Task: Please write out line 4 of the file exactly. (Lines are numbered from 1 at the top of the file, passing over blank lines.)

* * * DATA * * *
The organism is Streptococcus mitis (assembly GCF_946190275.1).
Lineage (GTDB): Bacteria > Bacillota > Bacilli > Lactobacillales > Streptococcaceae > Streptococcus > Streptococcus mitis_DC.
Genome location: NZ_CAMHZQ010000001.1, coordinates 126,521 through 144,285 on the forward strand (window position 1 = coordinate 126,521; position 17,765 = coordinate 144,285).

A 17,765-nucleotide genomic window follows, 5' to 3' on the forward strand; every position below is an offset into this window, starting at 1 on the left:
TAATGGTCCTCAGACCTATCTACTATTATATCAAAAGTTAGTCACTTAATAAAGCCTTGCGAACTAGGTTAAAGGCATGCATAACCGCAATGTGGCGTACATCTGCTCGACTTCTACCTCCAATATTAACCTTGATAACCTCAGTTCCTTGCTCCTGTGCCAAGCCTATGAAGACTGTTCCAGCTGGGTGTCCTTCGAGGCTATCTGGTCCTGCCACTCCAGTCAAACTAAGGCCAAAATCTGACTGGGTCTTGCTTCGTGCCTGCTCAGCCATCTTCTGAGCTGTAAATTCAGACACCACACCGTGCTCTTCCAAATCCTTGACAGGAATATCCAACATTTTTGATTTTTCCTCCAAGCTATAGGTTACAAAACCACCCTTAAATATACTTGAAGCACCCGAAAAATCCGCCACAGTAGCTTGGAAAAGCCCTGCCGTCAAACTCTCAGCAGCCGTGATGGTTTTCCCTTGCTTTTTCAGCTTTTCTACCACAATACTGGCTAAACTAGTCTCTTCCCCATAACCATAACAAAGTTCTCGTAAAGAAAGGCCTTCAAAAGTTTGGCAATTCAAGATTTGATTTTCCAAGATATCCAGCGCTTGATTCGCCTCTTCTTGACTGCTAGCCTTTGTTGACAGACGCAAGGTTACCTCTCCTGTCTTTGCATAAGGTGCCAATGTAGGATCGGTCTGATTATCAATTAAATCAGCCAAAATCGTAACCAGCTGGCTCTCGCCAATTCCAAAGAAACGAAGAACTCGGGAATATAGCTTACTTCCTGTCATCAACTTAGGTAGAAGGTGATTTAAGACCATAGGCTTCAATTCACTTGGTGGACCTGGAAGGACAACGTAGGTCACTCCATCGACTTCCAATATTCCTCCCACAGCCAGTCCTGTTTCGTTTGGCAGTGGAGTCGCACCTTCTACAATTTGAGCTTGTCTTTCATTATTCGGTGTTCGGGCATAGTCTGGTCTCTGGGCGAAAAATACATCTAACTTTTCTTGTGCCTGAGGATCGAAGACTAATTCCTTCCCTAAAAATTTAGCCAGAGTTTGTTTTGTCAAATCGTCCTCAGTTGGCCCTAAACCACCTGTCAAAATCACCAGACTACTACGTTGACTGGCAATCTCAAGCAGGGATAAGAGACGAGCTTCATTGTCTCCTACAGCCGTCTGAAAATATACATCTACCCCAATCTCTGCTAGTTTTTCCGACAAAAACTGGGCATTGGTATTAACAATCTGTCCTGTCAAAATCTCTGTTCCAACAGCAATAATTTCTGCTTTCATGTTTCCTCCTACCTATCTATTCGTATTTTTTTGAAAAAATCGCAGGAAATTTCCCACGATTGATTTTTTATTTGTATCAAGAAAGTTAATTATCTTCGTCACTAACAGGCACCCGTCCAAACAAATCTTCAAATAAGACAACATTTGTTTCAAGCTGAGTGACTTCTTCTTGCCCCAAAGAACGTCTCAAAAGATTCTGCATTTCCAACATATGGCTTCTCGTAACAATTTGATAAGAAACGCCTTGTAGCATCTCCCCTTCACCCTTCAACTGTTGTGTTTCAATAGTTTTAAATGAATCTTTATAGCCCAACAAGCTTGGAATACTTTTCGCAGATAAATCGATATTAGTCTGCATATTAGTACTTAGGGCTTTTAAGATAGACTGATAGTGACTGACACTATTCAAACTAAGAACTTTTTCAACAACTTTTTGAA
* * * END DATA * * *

A 17,765-nucleotide genomic window follows, 5' to 3' on the forward strand; every position below is an offset into this window, starting at 1 on the left: